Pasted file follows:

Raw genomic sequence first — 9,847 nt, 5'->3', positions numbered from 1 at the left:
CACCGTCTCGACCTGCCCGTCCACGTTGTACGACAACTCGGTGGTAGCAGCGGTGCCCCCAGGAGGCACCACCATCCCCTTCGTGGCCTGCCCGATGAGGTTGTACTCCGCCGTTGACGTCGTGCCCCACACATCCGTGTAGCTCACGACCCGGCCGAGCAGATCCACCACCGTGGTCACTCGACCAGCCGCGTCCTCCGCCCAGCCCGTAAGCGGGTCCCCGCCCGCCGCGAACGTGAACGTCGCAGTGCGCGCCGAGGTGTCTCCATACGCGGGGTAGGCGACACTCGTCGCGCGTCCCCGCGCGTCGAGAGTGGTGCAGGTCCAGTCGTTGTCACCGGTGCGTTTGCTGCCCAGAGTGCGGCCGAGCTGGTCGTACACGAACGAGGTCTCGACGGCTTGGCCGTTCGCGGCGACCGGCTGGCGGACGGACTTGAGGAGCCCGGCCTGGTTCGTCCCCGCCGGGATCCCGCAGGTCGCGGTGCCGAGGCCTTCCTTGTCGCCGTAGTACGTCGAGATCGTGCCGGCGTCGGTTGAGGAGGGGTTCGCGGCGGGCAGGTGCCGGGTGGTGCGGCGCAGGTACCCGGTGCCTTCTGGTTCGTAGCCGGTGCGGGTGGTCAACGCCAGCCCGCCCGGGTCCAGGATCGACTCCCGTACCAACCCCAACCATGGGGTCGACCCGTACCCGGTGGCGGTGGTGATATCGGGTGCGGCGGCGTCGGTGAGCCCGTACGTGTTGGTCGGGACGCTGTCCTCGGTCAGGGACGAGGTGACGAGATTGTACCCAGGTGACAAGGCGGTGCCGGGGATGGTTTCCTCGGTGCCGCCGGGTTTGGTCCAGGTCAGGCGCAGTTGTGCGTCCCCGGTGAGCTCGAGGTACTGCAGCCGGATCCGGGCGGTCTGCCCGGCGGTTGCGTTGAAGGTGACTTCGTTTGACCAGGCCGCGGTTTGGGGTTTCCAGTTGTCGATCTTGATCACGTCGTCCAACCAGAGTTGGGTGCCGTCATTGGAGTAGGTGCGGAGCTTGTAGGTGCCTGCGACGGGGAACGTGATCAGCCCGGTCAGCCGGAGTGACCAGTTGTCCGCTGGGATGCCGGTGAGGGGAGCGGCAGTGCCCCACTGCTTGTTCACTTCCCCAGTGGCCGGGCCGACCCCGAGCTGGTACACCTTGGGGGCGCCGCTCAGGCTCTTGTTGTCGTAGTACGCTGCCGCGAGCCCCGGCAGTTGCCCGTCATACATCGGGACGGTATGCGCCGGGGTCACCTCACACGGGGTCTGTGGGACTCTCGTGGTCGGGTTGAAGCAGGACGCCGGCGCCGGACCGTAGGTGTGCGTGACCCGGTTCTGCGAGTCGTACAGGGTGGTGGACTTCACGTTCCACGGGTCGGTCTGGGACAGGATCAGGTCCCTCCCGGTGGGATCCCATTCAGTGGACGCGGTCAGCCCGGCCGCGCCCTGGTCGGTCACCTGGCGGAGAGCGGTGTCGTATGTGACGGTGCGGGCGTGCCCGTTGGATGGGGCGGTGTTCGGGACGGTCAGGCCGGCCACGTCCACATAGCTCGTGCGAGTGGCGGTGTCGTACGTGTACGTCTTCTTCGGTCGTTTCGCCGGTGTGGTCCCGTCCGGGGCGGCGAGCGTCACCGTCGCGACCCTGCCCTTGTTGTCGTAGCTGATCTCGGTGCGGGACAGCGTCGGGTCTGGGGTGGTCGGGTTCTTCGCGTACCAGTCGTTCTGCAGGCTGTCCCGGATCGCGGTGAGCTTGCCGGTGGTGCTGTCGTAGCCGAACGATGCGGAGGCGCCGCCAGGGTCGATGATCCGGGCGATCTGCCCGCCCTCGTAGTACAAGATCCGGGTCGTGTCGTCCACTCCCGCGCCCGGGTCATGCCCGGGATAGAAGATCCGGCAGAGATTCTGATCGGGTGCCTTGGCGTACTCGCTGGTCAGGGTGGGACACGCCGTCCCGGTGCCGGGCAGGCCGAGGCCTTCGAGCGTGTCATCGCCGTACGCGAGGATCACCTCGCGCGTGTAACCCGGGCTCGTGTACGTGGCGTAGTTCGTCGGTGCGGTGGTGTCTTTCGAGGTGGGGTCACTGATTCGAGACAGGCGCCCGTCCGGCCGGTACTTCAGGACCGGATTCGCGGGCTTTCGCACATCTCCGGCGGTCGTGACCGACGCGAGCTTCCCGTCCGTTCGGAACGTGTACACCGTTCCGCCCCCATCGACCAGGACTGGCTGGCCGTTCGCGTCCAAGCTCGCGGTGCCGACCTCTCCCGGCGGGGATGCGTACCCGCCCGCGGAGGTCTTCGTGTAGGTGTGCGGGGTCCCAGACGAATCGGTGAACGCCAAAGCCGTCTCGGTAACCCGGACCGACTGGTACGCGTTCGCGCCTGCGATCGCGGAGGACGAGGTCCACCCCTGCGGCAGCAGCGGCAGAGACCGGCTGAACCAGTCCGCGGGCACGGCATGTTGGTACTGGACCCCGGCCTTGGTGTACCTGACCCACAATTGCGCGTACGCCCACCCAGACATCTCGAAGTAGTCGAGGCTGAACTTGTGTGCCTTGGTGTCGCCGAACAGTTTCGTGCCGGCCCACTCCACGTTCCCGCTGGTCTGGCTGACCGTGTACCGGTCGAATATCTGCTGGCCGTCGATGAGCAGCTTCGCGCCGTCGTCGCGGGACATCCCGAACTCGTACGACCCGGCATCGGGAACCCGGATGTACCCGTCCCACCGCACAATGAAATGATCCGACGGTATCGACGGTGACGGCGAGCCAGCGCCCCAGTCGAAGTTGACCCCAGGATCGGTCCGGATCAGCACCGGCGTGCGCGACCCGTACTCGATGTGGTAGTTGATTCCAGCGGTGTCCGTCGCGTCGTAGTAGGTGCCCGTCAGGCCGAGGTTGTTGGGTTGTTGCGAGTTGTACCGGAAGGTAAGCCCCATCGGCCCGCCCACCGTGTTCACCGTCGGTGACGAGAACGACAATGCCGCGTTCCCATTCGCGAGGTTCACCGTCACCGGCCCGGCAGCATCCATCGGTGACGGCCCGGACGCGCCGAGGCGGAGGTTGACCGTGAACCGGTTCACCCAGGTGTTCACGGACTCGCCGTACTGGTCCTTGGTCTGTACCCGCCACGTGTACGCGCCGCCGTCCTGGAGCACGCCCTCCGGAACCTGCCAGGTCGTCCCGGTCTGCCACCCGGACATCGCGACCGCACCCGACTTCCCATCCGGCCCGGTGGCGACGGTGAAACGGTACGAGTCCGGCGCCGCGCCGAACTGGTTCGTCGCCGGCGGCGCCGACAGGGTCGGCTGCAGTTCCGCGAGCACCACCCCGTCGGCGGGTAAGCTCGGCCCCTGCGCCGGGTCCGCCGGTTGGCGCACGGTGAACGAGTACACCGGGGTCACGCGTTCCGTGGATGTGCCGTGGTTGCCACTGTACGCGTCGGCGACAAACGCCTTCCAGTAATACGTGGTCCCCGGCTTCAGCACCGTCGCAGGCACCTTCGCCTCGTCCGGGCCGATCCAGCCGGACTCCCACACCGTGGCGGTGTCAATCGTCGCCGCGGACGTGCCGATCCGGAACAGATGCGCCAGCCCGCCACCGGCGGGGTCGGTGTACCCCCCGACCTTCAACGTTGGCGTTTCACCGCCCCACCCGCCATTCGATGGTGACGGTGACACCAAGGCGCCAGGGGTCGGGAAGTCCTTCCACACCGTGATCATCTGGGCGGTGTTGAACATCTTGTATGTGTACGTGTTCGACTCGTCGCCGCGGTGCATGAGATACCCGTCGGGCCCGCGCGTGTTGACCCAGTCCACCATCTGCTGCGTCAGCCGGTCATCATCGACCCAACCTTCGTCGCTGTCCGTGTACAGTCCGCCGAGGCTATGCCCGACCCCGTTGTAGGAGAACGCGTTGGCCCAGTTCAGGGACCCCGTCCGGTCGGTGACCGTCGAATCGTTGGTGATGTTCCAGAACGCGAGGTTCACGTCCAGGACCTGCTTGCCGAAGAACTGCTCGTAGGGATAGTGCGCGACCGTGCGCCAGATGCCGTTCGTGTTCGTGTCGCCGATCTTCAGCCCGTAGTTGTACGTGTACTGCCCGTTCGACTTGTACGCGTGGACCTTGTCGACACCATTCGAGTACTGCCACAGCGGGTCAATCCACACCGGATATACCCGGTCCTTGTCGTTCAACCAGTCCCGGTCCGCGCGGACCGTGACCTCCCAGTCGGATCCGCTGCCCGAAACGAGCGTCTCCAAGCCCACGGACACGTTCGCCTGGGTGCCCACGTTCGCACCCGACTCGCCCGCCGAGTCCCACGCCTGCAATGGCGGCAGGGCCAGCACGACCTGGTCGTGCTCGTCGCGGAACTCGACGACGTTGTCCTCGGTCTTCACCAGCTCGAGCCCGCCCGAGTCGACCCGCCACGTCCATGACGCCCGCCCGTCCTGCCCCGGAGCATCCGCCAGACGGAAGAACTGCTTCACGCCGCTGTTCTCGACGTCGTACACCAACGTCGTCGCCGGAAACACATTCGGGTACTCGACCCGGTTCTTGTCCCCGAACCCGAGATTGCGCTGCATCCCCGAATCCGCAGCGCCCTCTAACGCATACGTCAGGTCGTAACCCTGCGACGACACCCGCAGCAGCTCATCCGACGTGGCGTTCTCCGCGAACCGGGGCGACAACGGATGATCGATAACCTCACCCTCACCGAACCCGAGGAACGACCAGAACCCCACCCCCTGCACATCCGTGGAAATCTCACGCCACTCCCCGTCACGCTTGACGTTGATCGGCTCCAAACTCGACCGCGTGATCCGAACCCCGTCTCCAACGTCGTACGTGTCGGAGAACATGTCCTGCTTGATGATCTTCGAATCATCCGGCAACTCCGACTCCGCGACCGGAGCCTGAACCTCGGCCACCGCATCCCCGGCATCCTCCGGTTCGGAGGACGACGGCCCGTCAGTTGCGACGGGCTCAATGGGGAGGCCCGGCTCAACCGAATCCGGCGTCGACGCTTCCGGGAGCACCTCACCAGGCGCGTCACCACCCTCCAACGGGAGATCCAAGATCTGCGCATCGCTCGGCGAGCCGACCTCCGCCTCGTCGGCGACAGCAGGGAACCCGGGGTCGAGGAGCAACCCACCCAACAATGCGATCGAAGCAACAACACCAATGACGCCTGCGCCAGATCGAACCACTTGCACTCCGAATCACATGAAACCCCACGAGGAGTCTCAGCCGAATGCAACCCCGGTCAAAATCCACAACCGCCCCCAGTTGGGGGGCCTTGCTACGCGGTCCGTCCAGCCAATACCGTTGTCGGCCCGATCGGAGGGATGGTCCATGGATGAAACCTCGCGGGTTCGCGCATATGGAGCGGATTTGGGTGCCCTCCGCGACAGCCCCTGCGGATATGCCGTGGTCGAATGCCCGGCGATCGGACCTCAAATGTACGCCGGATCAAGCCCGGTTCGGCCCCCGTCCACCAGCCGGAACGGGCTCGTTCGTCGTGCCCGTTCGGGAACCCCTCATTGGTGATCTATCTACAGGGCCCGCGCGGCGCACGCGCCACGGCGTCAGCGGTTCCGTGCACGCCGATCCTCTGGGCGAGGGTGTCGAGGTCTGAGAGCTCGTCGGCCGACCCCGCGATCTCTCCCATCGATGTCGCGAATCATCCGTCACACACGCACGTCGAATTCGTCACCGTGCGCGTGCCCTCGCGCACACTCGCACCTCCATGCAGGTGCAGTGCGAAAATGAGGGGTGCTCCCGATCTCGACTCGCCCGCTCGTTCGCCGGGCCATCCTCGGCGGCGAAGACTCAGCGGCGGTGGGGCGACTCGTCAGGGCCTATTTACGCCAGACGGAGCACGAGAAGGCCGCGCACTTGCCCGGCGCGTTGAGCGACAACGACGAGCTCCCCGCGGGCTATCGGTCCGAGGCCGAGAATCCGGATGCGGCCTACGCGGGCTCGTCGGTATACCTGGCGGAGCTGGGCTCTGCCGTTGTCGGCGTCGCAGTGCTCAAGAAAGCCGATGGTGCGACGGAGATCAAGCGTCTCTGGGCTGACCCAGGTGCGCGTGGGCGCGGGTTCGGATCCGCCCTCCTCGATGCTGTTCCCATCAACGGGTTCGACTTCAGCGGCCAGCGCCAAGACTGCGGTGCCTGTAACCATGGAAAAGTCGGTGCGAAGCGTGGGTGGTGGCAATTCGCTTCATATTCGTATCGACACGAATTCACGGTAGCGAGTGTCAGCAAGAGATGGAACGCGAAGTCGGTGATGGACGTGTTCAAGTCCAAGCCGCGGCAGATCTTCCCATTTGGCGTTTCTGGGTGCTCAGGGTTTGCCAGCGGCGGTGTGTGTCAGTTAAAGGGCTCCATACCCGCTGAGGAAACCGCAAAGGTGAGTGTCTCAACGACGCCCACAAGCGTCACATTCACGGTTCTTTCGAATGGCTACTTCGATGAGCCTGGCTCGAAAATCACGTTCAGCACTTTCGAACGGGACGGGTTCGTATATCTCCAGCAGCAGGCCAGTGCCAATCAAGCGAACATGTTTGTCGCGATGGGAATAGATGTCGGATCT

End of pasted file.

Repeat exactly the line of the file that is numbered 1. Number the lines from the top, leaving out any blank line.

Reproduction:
Raw genomic sequence first — 9,847 nt, 5'->3', positions numbered from 1 at the left: